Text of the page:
I did find myself questioning whether these extra shifts were really needed, but I think the film ultimately pulls them off. The initial pitch can seem like “Maid” without the (admittedly well-done) sentimentality, especially when talking about the contrast between an uncaring systemic experience and the personal emotional experience. I don’t think this comparison lasts long, though.
“The Unforgivable” reminds me of a very different genre that nonetheless uses a similar narrative structure. We don’t have to look further than Ben Affleck’s early directing career in “Gone Baby Gone” and “The Town”, or to Scott Cooper’s rustbelt noir “Out of the Furnace”, to see other good films that share a similar mentality of excess additions and twists within an otherwise deeply realized, practical, and gritty world. I’d say “The Unforgivable” is better than at least two of these.
There are some key differences. Fingscheidt’s direction doesn’t go toward noir. While all three directors have a keen interest in people screwed over by the system, Fingscheidt’s is the only one that really communicates a clear view of what that system is beyond plot impetus. Furthermore, at least in “The Town” and “Out of the Furnace”, anger at that system merely serves as an excuse for violence. I’d say in “Gone Baby Gone” and “The Unforgivable”, there’s a deeper contemplation of the messy intersection between idealism, accomplishing change, and mitigating harm. Fingscheidt did the homework in substance and not just style.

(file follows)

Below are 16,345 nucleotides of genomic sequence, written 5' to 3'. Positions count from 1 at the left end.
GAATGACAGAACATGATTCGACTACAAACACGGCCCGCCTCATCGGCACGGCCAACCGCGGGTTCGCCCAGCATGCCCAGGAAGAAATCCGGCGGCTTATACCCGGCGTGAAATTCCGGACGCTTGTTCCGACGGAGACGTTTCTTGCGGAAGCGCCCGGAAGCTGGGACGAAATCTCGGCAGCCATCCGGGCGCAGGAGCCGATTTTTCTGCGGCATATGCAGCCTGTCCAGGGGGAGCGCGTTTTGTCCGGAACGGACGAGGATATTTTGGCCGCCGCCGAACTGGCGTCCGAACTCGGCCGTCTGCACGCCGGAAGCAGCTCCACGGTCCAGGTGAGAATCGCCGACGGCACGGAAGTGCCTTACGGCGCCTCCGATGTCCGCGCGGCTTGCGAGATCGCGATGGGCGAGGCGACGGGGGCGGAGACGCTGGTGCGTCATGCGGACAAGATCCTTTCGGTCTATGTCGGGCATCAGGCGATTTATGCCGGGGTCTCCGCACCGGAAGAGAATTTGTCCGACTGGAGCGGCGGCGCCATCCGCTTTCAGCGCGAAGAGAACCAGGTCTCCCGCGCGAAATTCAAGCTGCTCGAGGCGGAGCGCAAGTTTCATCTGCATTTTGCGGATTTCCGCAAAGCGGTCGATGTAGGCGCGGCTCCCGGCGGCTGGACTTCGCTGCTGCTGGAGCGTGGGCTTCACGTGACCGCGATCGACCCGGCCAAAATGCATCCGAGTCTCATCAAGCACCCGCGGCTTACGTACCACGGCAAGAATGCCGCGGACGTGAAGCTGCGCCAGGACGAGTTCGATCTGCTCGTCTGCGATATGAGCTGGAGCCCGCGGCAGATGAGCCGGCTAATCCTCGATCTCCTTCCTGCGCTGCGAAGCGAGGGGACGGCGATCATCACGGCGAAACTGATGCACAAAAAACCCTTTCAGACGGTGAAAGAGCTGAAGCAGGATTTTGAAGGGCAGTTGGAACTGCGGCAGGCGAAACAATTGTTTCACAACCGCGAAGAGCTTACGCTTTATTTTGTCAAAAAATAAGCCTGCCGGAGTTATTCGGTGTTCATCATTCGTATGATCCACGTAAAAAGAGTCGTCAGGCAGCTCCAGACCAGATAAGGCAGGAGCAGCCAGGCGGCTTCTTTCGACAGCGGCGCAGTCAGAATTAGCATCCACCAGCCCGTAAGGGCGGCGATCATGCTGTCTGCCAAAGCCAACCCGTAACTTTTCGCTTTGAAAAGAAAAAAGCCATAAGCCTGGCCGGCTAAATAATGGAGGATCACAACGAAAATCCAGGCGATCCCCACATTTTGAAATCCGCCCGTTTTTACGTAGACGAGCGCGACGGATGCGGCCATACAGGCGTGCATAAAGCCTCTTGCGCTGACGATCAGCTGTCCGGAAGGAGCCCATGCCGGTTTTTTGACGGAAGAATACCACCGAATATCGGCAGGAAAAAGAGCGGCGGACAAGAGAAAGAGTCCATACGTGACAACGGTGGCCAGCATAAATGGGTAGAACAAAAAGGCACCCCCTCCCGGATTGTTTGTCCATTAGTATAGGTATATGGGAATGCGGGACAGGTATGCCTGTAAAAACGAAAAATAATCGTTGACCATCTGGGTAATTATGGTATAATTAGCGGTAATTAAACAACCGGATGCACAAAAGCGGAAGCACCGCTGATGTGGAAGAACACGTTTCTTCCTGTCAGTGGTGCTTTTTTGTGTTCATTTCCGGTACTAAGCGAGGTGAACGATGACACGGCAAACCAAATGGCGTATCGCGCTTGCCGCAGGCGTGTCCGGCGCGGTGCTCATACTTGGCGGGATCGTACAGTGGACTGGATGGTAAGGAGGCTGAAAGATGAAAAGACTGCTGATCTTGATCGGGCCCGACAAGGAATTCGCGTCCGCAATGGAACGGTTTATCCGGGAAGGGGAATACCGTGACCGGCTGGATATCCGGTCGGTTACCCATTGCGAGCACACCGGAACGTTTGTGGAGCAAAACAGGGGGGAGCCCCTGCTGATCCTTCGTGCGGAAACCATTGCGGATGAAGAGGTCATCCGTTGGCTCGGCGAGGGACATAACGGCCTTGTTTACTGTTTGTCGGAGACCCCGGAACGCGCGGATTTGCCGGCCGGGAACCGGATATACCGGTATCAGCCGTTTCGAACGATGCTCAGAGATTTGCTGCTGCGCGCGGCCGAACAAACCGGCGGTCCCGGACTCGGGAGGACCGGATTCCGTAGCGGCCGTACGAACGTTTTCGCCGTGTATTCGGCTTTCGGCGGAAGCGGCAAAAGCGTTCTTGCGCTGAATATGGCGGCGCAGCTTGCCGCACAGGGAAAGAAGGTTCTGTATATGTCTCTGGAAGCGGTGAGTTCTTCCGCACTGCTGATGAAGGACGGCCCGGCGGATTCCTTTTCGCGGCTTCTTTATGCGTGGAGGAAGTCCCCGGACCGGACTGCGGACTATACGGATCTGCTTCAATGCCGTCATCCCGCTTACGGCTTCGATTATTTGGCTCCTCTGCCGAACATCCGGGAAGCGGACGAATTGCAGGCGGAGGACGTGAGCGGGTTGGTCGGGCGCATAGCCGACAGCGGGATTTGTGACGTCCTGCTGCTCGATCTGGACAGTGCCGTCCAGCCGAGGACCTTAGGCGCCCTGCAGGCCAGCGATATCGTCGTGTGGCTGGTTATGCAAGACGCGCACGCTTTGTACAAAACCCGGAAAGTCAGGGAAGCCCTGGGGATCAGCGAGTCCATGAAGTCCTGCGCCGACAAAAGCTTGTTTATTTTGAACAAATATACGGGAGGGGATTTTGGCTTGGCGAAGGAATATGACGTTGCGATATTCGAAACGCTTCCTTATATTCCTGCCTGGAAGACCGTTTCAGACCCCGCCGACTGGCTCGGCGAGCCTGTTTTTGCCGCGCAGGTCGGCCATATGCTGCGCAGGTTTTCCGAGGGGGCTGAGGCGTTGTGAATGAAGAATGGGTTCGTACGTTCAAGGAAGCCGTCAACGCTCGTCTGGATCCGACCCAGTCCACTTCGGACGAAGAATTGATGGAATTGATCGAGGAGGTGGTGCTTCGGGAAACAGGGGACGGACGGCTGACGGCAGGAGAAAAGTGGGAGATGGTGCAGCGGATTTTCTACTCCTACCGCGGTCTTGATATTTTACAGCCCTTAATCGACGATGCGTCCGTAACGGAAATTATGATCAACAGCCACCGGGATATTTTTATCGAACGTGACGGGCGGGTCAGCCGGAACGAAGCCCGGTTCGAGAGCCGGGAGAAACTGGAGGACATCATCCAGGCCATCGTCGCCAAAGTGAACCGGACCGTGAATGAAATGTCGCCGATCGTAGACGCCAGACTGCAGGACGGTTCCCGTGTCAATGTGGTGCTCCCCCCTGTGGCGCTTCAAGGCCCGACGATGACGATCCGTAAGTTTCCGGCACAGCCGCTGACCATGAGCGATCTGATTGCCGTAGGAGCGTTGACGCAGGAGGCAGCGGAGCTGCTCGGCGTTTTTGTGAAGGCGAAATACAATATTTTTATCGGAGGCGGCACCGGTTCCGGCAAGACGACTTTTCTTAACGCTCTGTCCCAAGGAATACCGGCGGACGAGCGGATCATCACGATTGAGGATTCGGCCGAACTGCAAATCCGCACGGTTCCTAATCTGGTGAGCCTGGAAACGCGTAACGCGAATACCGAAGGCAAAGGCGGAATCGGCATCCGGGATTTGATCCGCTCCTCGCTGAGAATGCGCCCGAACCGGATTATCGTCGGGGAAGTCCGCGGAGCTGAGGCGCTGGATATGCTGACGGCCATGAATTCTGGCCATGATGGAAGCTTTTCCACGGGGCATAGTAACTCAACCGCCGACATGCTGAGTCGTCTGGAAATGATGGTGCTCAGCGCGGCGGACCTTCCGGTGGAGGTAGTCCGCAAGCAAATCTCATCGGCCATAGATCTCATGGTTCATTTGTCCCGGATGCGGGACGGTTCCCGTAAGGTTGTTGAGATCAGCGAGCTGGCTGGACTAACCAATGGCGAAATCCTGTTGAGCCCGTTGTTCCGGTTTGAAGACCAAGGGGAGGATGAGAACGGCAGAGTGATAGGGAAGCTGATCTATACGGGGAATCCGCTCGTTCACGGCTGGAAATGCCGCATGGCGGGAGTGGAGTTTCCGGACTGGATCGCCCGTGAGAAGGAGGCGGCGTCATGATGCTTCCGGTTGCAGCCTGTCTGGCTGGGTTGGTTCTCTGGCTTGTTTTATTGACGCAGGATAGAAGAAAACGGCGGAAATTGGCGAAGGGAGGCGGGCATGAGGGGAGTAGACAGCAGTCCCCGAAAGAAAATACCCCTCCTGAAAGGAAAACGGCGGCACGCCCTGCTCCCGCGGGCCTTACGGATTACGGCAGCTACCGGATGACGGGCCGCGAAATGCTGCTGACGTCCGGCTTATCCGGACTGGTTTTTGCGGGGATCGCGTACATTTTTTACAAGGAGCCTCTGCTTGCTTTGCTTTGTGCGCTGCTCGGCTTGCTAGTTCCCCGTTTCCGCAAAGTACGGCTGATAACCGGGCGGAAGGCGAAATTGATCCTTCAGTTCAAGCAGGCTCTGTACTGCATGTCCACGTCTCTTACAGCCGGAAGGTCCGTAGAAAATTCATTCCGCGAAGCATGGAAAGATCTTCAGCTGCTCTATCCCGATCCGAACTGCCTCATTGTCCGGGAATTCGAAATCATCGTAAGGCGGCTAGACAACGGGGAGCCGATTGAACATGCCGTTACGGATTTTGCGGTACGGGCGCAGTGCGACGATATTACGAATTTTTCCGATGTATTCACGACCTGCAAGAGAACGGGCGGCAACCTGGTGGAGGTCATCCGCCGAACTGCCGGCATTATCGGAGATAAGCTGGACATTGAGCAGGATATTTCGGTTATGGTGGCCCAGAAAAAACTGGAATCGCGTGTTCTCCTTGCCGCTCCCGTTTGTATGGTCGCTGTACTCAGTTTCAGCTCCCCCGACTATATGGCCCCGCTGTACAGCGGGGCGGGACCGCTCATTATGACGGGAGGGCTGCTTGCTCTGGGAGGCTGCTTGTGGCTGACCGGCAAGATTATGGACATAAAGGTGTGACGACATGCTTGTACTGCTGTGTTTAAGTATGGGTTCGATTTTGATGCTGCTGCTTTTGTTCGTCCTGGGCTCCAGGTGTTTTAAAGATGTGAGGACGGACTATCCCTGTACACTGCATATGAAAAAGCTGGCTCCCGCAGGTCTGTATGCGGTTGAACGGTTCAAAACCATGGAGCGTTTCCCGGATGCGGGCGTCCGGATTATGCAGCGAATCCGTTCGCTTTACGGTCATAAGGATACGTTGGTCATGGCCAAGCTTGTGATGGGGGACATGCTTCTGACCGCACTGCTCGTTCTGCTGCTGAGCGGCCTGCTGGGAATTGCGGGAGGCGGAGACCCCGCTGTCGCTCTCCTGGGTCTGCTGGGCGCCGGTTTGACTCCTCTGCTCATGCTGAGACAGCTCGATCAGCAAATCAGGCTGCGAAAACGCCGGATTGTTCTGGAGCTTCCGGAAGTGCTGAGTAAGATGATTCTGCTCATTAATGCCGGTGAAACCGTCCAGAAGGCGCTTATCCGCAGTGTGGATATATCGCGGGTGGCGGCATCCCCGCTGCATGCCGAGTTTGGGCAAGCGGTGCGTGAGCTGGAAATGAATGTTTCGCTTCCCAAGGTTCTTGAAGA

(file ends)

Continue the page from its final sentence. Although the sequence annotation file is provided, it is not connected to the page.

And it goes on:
There’s a lot of behind-the-scenes talent at work here, too. Guillermo Navarro was Guillermo Del Toro’s go-to cinematographer for the first two-thirds of his career. This includes work like “Pan’s Labyrinth” and “The Devil’s Backbone”, and there’s a similar visual sense of empathy for traumatized characters whose ability to express themselves is stunted and discouraged.
Hans Zimmer joins David Fleming in composing an exceptional score. Fingscheidt’s “System Crasher” editor Stephan Bechinger is joined by Denis Villeneuve’s go-to editor Joe Walker. It’s a blend of sensibilities that works beautifully to create a unique rhythm.
Fingscheidt’s vision for fusing such different approaches is what makes the unwieldy scope of “The Unforgivable” work. Bullock’s performance is spellbinding without ever letting us into this walled-off, incredibly internalized character. It’s not the sort of thing we’ve seen from her before. A performance like that needs Fingscheidt’s ability to present a narrative in two simultaneous tones: the clinical, systemic, and linear joined with the personal, chaotic, and expressive.
Putting these two elements together is what makes the film special. “The Unforgivable” constantly has to find a way to communicate what Bullock won’t, and it connects these fragments beautifully. Does it heap too much plot on and ask too much of your suspension of disbelief? Viewers will have different answers to that question, and that sheds light on the different ways we watch movies.